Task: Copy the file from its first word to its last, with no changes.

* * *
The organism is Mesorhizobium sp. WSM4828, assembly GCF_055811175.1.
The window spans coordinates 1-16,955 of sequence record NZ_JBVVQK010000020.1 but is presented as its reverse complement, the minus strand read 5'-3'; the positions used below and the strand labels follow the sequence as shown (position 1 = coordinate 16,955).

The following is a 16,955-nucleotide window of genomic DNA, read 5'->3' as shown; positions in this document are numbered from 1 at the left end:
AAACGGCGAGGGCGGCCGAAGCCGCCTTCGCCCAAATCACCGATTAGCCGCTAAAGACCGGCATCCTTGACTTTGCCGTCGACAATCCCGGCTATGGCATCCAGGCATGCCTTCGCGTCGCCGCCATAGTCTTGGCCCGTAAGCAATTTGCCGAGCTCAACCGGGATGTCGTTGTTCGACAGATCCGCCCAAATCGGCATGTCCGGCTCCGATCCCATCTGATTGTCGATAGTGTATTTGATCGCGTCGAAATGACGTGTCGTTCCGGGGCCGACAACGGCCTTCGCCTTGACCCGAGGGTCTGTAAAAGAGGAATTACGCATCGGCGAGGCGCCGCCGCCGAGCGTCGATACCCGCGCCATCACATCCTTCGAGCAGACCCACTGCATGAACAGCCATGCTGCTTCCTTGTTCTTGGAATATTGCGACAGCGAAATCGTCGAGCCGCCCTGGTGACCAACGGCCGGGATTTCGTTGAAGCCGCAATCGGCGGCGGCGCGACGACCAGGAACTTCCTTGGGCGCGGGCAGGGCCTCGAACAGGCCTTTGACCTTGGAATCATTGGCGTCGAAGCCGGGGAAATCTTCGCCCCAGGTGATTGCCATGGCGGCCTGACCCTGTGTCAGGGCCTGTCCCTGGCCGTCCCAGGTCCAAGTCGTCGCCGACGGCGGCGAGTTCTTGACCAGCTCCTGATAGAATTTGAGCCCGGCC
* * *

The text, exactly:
The organism is Mesorhizobium sp. WSM4828, assembly GCF_055811175.1.
The window spans coordinates 1-16,955 of sequence record NZ_JBVVQK010000020.1 but is presented as its reverse complement, the minus strand read 5'-3'; the positions used below and the strand labels follow the sequence as shown (position 1 = coordinate 16,955).

The following is a 16,955-nucleotide window of genomic DNA, read 5'->3' as shown; positions in this document are numbered from 1 at the left end:
AAACGGCGAGGGCGGCCGAAGCCGCCTTCGCCCAAATCACCGATTAGCCGCTAAAGACCGGCATCCTTGACTTTGCCGTCGACAATCCCGGCTATGGCATCCAGGCATGCCTTCGCGTCGCCGCCATAGTCTTGGCCCGTAAGCAATTTGCCGAGCTCAACCGGGATGTCGTTGTTCGACAGATCCGCCCAAATCGGCATGTCCGGCTCCGATCCCATCTGATTGTCGATAGTGTATTTGATCGCGTCGAAATGACGTGTCGTTCCGGGGCCGACAACGGCCTTCGCCTTGACCCGAGGGTCTGTAAAAGAGGAATTACGCATCGGCGAGGCGCCGCCGCCGAGCGTCGATACCCGCGCCATCACATCCTTCGAGCAGACCCACTGCATGAACAGCCATGCTGCTTCCTTGTTCTTGGAATATTGCGACAGCGAAATCGTCGAGCCGCCCTGGTGACCAACGGCCGGGATTTCGTTGAAGCCGCAATCGGCGGCGGCGCGACGACCAGGAACTTCCTTGGGCGCGGGCAGGGCCTCGAACAGGCCTTTGACCTTGGAATCATTGGCGTCGAAGCCGGGGAAATCTTCGCCCCAGGTGATTGCCATGGCGGCCTGACCCTGTGTCAGGGCCTGTCCCTGGCCGTCCCAGGTCCAAGTCGTCGCCGACGGCGGCGAGTTCTTGACCAGCTCCTGATAGAATTTGAGCCCGGCC